The Guardian has a fun article on Susan Rennie's book, Roald Dahl's Rotsome and Repulsant Words, which is worth a read for all Dahl fans, and particularly lovers of his 1982 classic, The BFG:
If a small child were to walk up to the lexicographer Susan Rennie in the street and call her a slopgroggled grobsquiffler, she would know exactly how to reply. "You squinky squiddler!" she would shout. "You piffling little swishfiggler! You troggy little twit! Don't you dare talk pigsquiffle to me, you prunty old pogswizzler!" ...
Silicon Valley billionaire, philanthropist and author Michael Moritz and his wife Harriet Heyman's charitable foundation has been announced as the new sponsor of the Booker prize, a month after the Man Group revealed it was ending its 18-year sponsorship of the prestigious award for literary fiction.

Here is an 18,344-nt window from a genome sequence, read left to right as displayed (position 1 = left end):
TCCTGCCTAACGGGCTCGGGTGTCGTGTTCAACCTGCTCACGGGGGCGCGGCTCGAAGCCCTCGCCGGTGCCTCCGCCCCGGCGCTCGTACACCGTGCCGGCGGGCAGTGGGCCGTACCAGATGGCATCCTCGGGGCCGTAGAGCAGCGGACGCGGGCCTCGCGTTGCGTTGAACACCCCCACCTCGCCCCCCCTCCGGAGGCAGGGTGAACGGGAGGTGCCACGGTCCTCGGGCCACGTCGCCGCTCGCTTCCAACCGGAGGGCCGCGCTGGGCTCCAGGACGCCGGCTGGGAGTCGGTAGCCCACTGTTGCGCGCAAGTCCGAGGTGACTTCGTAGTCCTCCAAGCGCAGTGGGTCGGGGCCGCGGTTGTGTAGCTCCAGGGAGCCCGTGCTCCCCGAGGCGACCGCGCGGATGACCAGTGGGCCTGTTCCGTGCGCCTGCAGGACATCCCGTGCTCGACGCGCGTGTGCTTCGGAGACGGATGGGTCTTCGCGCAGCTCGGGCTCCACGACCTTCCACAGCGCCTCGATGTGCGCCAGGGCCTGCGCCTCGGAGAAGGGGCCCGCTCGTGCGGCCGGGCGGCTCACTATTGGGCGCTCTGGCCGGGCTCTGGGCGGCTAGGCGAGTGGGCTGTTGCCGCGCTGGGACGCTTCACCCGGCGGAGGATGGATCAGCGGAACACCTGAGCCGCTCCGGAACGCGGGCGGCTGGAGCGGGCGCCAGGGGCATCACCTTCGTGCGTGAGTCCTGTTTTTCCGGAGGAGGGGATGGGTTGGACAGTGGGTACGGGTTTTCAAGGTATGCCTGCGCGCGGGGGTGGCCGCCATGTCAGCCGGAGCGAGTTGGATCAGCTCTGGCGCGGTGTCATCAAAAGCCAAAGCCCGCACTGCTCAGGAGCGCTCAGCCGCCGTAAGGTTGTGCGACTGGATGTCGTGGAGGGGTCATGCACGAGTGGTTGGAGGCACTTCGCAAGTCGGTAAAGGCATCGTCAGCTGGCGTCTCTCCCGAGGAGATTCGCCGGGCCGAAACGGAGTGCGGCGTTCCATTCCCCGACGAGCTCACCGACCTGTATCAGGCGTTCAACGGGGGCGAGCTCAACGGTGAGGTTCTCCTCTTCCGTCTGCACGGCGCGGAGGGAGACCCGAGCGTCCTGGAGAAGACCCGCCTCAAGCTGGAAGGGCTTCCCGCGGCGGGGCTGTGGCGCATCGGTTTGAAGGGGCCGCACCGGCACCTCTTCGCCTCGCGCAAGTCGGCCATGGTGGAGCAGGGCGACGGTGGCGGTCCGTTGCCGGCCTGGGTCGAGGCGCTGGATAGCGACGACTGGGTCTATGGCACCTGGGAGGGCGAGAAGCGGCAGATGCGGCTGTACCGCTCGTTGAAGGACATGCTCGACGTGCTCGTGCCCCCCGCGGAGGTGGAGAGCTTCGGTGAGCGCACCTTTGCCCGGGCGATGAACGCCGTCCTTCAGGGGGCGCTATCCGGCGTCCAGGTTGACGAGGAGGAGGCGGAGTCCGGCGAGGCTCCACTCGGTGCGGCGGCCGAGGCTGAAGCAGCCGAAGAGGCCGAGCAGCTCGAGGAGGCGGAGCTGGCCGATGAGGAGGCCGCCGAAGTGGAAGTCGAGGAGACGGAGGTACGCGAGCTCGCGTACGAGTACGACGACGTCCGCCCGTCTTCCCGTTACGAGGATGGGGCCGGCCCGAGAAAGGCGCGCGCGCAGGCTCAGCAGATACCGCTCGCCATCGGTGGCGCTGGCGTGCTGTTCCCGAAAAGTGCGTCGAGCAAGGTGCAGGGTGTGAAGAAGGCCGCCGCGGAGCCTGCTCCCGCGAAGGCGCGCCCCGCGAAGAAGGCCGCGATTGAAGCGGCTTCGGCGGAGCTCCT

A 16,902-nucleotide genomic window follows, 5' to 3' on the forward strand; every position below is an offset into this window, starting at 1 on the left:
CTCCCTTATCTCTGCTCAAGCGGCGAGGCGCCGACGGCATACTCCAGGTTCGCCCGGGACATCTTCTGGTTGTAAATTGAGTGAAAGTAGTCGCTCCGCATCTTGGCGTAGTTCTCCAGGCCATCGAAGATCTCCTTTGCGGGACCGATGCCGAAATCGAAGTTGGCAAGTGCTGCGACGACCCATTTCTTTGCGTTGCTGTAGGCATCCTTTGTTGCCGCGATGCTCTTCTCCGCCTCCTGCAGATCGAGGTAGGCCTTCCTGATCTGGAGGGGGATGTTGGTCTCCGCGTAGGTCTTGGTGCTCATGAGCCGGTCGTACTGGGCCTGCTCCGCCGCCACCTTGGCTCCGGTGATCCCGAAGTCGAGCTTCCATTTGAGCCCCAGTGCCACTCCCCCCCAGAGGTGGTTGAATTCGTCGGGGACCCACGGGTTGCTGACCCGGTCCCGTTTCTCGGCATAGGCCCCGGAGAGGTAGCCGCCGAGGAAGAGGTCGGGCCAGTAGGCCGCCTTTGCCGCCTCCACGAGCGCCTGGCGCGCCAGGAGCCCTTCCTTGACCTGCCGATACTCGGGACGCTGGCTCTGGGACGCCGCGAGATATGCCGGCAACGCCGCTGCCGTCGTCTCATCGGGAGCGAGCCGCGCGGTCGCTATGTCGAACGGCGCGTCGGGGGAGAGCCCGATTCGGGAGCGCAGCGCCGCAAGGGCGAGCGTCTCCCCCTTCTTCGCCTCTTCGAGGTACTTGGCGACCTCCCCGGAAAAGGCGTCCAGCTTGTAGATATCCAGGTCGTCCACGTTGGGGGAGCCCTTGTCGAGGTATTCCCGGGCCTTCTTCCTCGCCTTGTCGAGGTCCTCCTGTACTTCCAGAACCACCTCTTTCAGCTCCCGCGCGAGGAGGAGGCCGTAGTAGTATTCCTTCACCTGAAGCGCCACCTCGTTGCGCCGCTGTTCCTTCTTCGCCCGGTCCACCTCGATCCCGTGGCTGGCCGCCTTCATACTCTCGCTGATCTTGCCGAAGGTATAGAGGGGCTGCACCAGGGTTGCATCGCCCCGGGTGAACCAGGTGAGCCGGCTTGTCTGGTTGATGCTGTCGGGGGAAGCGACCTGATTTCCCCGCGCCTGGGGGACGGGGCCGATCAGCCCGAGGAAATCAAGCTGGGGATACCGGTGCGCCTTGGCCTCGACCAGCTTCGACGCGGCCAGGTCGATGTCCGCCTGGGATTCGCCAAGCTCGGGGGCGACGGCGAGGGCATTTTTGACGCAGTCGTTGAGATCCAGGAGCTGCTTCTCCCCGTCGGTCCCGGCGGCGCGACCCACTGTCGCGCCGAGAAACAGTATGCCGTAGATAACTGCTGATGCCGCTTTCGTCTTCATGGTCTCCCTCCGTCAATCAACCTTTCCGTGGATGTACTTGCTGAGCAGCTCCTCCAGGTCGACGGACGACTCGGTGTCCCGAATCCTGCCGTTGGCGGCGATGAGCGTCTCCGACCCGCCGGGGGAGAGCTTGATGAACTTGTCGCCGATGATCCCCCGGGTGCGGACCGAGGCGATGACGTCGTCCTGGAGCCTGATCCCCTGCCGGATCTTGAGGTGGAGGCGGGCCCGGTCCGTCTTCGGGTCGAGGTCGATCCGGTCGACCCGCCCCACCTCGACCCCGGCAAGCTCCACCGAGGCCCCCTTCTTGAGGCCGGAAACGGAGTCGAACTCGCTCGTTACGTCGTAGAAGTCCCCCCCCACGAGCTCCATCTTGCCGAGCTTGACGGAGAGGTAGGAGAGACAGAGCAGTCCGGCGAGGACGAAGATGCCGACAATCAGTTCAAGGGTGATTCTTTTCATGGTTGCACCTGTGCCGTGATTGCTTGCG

Moritz and Heyman's foundation, Crankstart, has committed to an initial five-year exclusive funding term for the Booker, with an option to renew for a further five years. It will not give its name to the award, which will revert to its old name of the Booker prize from 1 June, when the Man Group's sponsorship ends.
We are pleased to announce the publication of
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Prolific author William E. Butterworth III, who wrote under the name W.E.B. Griffin, has died aged 89.
The writer Andrea Levy, who explored the experience of Jamaican British people in a series of novels over 20 years has died, aged 62, from cancer.
After starting to write as a hobby in her early 30s, Levy published three novels in the 1990s that brought her positive reviews and steady sales. But her fourth novel, Small Island, launched her into the literary big league, winning the 2004 Orange prize, the Whitbread book of the year and the Commonwealth Writers' prize, selling more than 1m copies around the world and inspiring a 2009 BBC adaptation.